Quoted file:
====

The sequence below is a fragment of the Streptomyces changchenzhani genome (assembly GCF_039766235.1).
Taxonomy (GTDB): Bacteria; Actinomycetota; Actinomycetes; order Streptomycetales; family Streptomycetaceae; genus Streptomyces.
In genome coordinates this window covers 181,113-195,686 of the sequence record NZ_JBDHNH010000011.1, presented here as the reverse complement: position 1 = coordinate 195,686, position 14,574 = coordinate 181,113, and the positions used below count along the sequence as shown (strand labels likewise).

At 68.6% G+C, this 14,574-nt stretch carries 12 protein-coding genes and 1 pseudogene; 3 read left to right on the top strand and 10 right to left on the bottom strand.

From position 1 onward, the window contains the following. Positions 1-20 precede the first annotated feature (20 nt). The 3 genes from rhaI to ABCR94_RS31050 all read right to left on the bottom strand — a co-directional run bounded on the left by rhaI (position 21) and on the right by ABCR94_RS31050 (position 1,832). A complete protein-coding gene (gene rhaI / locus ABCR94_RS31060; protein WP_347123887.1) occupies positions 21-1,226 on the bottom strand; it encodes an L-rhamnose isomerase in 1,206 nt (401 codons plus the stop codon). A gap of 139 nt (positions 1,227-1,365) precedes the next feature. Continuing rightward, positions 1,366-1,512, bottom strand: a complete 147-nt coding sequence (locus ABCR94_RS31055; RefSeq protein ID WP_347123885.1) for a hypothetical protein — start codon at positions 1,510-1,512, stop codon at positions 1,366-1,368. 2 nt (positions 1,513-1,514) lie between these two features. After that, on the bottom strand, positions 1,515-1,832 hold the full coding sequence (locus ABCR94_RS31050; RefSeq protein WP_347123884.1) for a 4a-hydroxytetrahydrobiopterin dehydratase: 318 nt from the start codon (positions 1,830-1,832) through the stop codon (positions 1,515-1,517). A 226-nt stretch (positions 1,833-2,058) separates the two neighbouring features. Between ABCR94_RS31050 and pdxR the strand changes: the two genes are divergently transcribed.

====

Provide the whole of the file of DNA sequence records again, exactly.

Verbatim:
The sequence below is a fragment of the Streptomyces changchenzhani genome (assembly GCF_039766235.1).
Taxonomy (GTDB): Bacteria; Actinomycetota; Actinomycetes; order Streptomycetales; family Streptomycetaceae; genus Streptomyces.
In genome coordinates this window covers 181,113-195,686 of the sequence record NZ_JBDHNH010000011.1, presented here as the reverse complement: position 1 = coordinate 195,686, position 14,574 = coordinate 181,113, and the positions used below count along the sequence as shown (strand labels likewise).

At 68.6% G+C, this 14,574-nt stretch carries 12 protein-coding genes and 1 pseudogene; 3 read left to right on the top strand and 10 right to left on the bottom strand.

From position 1 onward, the window contains the following. Positions 1-20 precede the first annotated feature (20 nt). The 3 genes from rhaI to ABCR94_RS31050 all read right to left on the bottom strand — a co-directional run bounded on the left by rhaI (position 21) and on the right by ABCR94_RS31050 (position 1,832). A complete protein-coding gene (gene rhaI / locus ABCR94_RS31060; protein WP_347123887.1) occupies positions 21-1,226 on the bottom strand; it encodes an L-rhamnose isomerase in 1,206 nt (401 codons plus the stop codon). A gap of 139 nt (positions 1,227-1,365) precedes the next feature. Continuing rightward, positions 1,366-1,512, bottom strand: a complete 147-nt coding sequence (locus ABCR94_RS31055; RefSeq protein ID WP_347123885.1) for a hypothetical protein — start codon at positions 1,510-1,512, stop codon at positions 1,366-1,368. 2 nt (positions 1,513-1,514) lie between these two features. After that, on the bottom strand, positions 1,515-1,832 hold the full coding sequence (locus ABCR94_RS31050; RefSeq protein WP_347123884.1) for a 4a-hydroxytetrahydrobiopterin dehydratase: 318 nt from the start codon (positions 1,830-1,832) through the stop codon (positions 1,515-1,517). A 226-nt stretch (positions 1,833-2,058) separates the two neighbouring features. Between ABCR94_RS31050 and pdxR the strand changes: the two genes are divergently transcribed.